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Conditional control structures choose among alternatives. Emacs Lisp
has two conditional forms: `if', which is much the same as in other
languages, and `cond', which is a generalized case statement.
- Special Form: if CONDITION THEN-FORM ELSE-FORMS...
`if' chooses between the THEN-FORM and the ELSE-FORMS based on the
value of CONDITION. If the evaluated CONDITION is non-`nil',
THEN-FORM is evaluated and the result returned. Otherwise, the
ELSE-FORMS are evaluated in textual order, and the value of the
last one is returned. (The ELSE part of `if' is an example of an
implicit `progn'. Note: Sequencing.)
If CONDITION has the value `nil', and no ELSE-FORMS are given,
`if' returns `nil'.
`if' is a special form because the branch which is not selected is
never evaluated--it is ignored. Thus, in the example below,
`true' is not printed because `print' is never called.
- Special Form: cond CLAUSE...
`cond' chooses among an arbitrary number of alternatives. Each
CLAUSE in the `cond' must be a list. The CAR of this list is the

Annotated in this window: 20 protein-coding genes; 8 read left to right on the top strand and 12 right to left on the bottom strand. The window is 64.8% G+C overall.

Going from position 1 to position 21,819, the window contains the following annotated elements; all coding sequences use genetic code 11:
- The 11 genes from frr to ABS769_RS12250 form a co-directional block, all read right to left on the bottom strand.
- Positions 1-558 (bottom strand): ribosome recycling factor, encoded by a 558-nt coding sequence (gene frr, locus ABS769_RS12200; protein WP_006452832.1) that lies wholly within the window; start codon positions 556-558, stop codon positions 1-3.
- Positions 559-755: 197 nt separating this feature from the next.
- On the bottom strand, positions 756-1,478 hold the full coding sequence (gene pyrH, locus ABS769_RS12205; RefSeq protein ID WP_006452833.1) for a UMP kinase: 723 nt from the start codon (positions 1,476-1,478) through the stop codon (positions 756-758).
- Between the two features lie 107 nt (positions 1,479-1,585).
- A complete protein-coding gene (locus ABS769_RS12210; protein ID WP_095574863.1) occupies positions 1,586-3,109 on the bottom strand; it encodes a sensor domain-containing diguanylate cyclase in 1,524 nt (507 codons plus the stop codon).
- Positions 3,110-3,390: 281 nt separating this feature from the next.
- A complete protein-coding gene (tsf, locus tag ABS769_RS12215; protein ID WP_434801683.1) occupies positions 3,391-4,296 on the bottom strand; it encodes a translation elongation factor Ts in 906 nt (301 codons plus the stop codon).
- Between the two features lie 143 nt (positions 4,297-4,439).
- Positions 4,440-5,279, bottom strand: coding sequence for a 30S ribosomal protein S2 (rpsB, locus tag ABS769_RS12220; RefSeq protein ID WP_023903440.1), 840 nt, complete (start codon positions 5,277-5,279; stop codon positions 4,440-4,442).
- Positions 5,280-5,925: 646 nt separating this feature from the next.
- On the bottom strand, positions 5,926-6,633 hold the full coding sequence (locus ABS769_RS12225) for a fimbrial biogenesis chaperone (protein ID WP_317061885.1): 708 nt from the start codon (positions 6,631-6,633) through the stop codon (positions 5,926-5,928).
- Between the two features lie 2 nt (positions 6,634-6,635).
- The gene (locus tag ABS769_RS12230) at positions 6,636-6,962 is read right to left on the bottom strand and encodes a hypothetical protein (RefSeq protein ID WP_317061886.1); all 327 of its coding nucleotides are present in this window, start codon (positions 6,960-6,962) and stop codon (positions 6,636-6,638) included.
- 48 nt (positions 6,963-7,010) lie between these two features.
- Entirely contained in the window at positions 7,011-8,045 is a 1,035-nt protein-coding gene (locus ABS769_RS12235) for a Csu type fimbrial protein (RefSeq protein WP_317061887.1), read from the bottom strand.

CONDITION; the remaining elements, if any, the BODY-FORMS. Thus,
a clause looks like this:
`cond' tries the clauses in textual order, by evaluating the
CONDITION of each clause. If the value of CONDITION is non-`nil',
the BODY-FORMS are evaluated, and the value of the last of
BODY-FORMS becomes the value of the `cond'. The remaining clauses
If the value of CONDITION is `nil', the clause "fails", so the
`cond' moves on to the following clause, trying its CONDITION.
If every CONDITION evaluates to `nil', so that every clause fails,
`cond' returns `nil'.
A clause may also look like this:
Then, if CONDITION is non-`nil' when tested, the value of
CONDITION becomes the value of the `cond' form.
The following example has four clauses, which test for the cases
where the value of `x' is a number, string, buffer and symbol,
(cond ((numberp x) x)
((stringp x) x)
(setq temporary-hack x) ; multiple body-forms
(buffer-name x)) ; in one clause
((symbolp x) (symbol-value x)))
Often we want the last clause to be executed whenever none of the
previous clauses was successful. To do this, we use `t' as the
CONDITION of the last clause, like this: `(t BODY-FORMS)'. The
form `t' evaluates to `t', which is never `nil', so this clause
never fails, provided the `cond' gets to it at all.
(cond ((eq a 1) 'foo)
This expression is a `cond' which returns `foo' if the value of
`a' is 1, and returns the string `"default"' otherwise.
Both `cond' and `if' can usually be written in terms of the other.
Therefore, the choice between them is a matter of taste and style. For
(if A B C)
(cond (A B) (t C))
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